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Animator (Stop Motion)

Industries:
Animation
Personality type:
Creative
Departments:
Production | Stop Motion

The lowdown

  • Animating models or puppets one frame at a time to create a performance and provide the action outlined in the storyboard

Is this role right for me?

To do this role, you will need to:

  • have strong observational, acting and timing skills 
  • be able to work in a range of stop motion animation techniques, including excellent sculpting skills (if working in clay)
  • have good communication skills, including in liaising with members of other departments, particularly model making
  • have good team-working skills 
  • be able to clean up models or puppets and make replacement parts, if required
  • be able to operate relevant animation and camera equipment
  • have a good understanding of character development and storytelling
  • be flexible and adapt to the requirements of different types of production for a variety of media, such as television, films, commercials, etc.
  • be able to take direction and accept constructive feedback
  • be able to work without supervision and follow a brief
  • be able to deliver on schedule, working calmly and efficiently under pressure
  • show respect for the procedures and requirements of a particular studio or production
  • have knowledge of the requirements of the relevant health and safety legislation and procedures

What does an Animator (Stop Motion) do?

Stop Motion Animators bring models or puppets to life, animating them one frame at a time to create a performance and provide the action outlined in the storyboard.

They follow a brief from a Director, Animation Director/Supervisor or Studio Director, and may also refer to established characterisation developed by a Director or Key/Senior Animator.

Stop Motion, also called Stop Frame, describes animation that is created by moving models, puppets or any three-dimensional objects frame-by-frame in front of a camera to create the illusion of movement. Other terms used are Model or Puppet Animation, Table Top or 3D, although nowadays 3D usually applies to computer animation.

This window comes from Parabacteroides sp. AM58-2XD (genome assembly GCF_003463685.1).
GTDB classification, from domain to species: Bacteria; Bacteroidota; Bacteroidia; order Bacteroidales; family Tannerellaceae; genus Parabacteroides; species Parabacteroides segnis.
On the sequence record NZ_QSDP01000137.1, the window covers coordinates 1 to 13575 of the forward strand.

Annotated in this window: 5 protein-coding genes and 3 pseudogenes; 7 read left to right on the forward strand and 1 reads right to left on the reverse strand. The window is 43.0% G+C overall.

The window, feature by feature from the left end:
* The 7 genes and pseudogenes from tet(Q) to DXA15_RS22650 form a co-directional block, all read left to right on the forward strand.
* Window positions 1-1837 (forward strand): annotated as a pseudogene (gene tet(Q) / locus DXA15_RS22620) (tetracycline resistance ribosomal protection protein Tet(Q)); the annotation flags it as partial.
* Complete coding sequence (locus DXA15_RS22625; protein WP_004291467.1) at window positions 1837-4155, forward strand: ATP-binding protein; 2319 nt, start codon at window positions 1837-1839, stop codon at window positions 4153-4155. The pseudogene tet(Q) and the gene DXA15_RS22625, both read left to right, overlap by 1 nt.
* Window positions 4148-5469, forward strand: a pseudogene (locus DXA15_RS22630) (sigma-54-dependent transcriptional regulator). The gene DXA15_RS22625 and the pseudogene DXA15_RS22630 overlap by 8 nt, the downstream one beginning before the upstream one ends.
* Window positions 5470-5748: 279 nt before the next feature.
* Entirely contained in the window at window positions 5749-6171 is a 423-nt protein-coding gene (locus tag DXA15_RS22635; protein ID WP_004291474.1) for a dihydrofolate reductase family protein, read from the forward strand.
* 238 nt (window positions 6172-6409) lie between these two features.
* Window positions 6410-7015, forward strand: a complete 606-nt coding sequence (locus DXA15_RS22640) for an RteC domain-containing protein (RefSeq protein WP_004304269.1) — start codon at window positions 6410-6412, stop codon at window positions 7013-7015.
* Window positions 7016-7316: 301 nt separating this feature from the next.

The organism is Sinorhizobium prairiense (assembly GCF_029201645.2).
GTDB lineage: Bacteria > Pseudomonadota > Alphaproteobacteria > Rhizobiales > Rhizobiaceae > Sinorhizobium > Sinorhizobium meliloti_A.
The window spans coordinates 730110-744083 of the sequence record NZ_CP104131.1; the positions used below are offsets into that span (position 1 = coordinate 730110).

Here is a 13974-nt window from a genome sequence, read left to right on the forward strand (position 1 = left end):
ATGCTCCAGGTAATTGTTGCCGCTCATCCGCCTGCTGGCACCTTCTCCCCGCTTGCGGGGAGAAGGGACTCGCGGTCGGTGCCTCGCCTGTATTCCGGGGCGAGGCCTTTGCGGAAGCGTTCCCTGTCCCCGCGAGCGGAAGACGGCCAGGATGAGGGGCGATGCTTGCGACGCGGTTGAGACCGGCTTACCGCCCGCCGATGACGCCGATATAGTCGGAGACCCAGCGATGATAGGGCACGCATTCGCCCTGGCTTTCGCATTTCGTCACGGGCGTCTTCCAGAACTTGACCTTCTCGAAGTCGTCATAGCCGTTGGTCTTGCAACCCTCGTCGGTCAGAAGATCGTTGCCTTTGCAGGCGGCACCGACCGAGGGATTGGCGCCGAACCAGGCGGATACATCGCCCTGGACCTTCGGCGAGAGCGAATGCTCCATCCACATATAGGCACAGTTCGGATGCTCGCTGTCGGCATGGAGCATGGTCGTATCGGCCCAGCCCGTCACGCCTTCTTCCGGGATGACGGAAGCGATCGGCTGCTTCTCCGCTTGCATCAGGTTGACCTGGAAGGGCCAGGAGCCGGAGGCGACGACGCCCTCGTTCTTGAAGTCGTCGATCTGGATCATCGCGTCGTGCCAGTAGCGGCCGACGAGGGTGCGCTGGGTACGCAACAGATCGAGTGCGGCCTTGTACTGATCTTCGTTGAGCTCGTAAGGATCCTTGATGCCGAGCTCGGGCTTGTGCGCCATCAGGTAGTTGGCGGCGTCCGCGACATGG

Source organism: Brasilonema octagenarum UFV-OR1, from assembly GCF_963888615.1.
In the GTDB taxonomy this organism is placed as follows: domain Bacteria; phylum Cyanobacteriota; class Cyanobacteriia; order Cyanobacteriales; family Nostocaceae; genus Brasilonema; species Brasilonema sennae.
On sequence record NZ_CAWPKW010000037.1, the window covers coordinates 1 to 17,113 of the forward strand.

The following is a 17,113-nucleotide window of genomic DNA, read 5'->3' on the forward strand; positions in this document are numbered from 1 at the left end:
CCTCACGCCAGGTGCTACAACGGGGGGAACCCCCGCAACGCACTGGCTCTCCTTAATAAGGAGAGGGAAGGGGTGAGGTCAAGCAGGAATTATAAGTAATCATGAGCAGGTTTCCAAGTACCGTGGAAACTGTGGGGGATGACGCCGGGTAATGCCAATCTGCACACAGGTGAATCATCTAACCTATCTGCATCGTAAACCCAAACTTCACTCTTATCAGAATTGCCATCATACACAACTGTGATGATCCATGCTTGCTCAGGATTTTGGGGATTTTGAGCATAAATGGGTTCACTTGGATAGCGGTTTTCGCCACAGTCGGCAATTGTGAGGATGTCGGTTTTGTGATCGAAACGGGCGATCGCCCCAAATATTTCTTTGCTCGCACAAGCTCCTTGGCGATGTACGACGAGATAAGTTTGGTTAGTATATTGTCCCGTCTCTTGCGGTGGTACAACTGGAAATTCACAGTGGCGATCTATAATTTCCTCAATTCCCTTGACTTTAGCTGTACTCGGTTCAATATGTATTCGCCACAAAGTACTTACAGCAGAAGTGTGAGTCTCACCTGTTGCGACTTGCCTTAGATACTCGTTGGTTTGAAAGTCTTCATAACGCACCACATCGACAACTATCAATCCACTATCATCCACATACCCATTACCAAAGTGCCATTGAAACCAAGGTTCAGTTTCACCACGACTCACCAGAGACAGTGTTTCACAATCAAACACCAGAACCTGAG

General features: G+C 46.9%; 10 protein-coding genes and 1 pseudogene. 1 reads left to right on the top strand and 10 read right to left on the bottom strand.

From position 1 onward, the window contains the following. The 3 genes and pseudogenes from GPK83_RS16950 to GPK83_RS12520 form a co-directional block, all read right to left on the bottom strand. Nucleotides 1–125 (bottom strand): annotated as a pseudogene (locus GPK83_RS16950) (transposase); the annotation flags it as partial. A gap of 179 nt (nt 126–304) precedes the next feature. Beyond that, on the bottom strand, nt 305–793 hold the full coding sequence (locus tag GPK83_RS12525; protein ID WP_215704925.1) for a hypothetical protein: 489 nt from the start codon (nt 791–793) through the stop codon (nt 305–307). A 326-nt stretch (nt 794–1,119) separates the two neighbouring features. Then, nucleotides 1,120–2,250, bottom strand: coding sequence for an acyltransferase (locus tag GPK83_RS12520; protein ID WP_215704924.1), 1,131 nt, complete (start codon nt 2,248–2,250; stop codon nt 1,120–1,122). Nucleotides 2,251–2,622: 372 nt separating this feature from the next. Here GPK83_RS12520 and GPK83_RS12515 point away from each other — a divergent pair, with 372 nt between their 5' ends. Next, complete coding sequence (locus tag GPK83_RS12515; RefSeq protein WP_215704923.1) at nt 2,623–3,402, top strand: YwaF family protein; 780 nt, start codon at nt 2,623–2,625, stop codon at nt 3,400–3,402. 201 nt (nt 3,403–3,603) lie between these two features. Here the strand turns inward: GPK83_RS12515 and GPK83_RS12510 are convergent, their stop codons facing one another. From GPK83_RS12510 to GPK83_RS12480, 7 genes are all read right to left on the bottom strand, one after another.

In character animation, Animators could be ‘cast’ like actors, for their particular talents, such as comedy, dialogue, action, charm, simplicity; or their ability to animate certain types of character; or for their skill at animating inanimate objects. However, they should also be all-rounders with the ability to replicate the animation style that the Senior Animator has set for each particular character.

Depending on the size of the production, they may be involved with pre-production and are likely to collaborate with Model Makers and Riggers to ensure that the models or puppets are prepared for the action that is required.

On smaller productions, they may work alone. On larger projects they may be one of a team and supported by an Assistant Animator. They can be responsible for supervising the work of more junior animators.

Will I need a qualification?

To become a Stop Motion Animator, it will generally help you to have a degree in animation, fine art, sculpture, graphics, illustration, or another related subject.